Young adults of this era are different from earlier generations on several fronts. They are more racially diverse and are slower to reach milestones traditionally associated with adulthood, such as getting married, having children, living independently and forming their own households.

Many young adults choose to live with their parents rather than to move out and live independently. The share of young adults living with their parents has grown substantially in recent years. As of 2016, 15 percent of young adults were living in their parents’ homes, which is five percentage points higher than the young adults who lived in their parents’ homes in 2000. In addition, when young adults strike out on their own to live independently from parents, they often double up with a roommate. According to the Pew Research Center, nearly one in three adults in the U.S. shared a household.2 Such living arrangements have caused the household formation rate for young adults to trend down in recent years. In 2000, there were 18.6 million households headed by young adults, and by 2016, this number increased to about 20 million. However, if we consider the population growth of young adults, the share of young adults that headed households decreased by 3.6 percent, from 49.2 percent in 2000 to 45.6 percent in 2016.

Population growth together with the evolution of headship rates drive household formation. The slow rate of household formation during the Great Recession was primarily due to a decline in headship rates among young adults. If the headship rate had remained at 2000 levels, we would have had 1.6 million additional young adult households in 2016. So, why is the headship rate lower among young adults today?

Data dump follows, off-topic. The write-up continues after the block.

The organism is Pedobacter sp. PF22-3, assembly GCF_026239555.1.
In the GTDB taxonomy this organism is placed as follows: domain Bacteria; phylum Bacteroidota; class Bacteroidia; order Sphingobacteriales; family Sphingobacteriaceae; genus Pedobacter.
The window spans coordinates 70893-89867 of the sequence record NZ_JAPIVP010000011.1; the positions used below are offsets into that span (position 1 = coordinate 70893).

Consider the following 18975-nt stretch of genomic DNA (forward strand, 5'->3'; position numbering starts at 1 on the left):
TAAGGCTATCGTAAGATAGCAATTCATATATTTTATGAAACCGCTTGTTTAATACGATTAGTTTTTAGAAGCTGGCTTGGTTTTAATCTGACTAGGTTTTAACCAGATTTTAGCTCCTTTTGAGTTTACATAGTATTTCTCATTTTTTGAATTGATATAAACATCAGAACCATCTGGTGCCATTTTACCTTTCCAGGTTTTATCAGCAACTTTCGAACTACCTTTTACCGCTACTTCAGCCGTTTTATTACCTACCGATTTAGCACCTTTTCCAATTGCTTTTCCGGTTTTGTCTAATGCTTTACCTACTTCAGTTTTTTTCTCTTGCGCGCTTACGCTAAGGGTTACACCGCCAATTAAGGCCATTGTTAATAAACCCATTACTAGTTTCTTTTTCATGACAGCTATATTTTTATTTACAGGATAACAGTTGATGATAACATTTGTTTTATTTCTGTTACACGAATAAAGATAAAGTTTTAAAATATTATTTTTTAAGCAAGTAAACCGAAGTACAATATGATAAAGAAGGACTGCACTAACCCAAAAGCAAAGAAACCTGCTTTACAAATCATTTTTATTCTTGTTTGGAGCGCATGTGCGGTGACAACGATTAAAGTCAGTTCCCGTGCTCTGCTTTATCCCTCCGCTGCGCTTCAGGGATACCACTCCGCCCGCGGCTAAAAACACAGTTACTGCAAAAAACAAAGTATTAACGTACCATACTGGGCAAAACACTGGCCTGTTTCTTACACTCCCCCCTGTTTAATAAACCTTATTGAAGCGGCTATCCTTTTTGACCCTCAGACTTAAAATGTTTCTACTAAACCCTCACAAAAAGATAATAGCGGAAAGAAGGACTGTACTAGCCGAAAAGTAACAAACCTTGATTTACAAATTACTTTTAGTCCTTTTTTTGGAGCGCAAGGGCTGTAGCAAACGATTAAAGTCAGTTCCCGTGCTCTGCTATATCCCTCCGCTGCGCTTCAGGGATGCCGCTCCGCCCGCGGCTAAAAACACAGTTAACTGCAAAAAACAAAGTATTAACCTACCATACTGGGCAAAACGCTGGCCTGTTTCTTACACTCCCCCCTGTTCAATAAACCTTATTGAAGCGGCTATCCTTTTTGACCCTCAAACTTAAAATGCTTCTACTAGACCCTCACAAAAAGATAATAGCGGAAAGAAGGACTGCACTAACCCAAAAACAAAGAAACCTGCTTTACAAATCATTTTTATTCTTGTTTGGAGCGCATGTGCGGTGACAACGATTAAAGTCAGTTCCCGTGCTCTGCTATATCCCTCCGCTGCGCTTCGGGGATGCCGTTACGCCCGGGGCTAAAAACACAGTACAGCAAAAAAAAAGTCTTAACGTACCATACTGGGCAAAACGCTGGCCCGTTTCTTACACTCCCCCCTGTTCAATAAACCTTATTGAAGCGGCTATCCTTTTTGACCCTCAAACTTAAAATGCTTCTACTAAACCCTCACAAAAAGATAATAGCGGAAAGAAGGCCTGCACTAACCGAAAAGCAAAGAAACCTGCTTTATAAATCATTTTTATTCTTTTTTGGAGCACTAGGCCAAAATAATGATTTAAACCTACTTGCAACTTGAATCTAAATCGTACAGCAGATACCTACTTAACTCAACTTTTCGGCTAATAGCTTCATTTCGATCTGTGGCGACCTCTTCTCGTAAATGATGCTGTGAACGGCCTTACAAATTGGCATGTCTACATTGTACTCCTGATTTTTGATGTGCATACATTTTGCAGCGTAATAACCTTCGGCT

Researchers have found different reasons to explain the decline in young adult household formation. Many attribute the low headship rate to the Great Recession, including labor market conditions, house prices, incomes and debt.3 A recent paper also indicates that it has become more socially acceptable for young adults to live at home.4 It is crucial to understand why the headship rate is lower among young adults as declining household formations has serious implications for U.S. housing demand.

Intuitively, household formation depends on one’s stage in life, such as age, marital status, and whether one has children. It also depends on the cost of living independently, such as choice of geography, housing costs, and an individual’s ability to pay these costs—which is affected by education, income, employment and debt. When comparing young adults of 2000 to young adults of 2016 (Exhibit 2), we observe five noticeable differences across these variables:5

  1. Marriage and fertility rates have declined.
  2. More live in central cities where the cost of living is high.
  3. They are more educated.
  4. They are earning more.
  5. The labor force participation has declined.

Young adults today are delaying marriage, and fewer are having children. Per the Urban Institute, the economic shock of the Great Recession put marriage on hold for many young adults. However, marriage rates are slowly returning to pre-recession levels. Declining marriage rates coincide with the increased share of young adults living with their parents and is regarded as one reason for the decline in household formation (FRBSF, 2016).

Those young adults who have moved out of their parents’ homes generally have moved to central cities where the cost of living is high. Because home prices are high, more young adults are renting, and many are choosing to live with roommates instead of forming their own individual households. Per Freddie Mac’s Multifamily Renter Research, 7 in 10 renters are at least somewhat willing to sacrifice space to live in an urban area.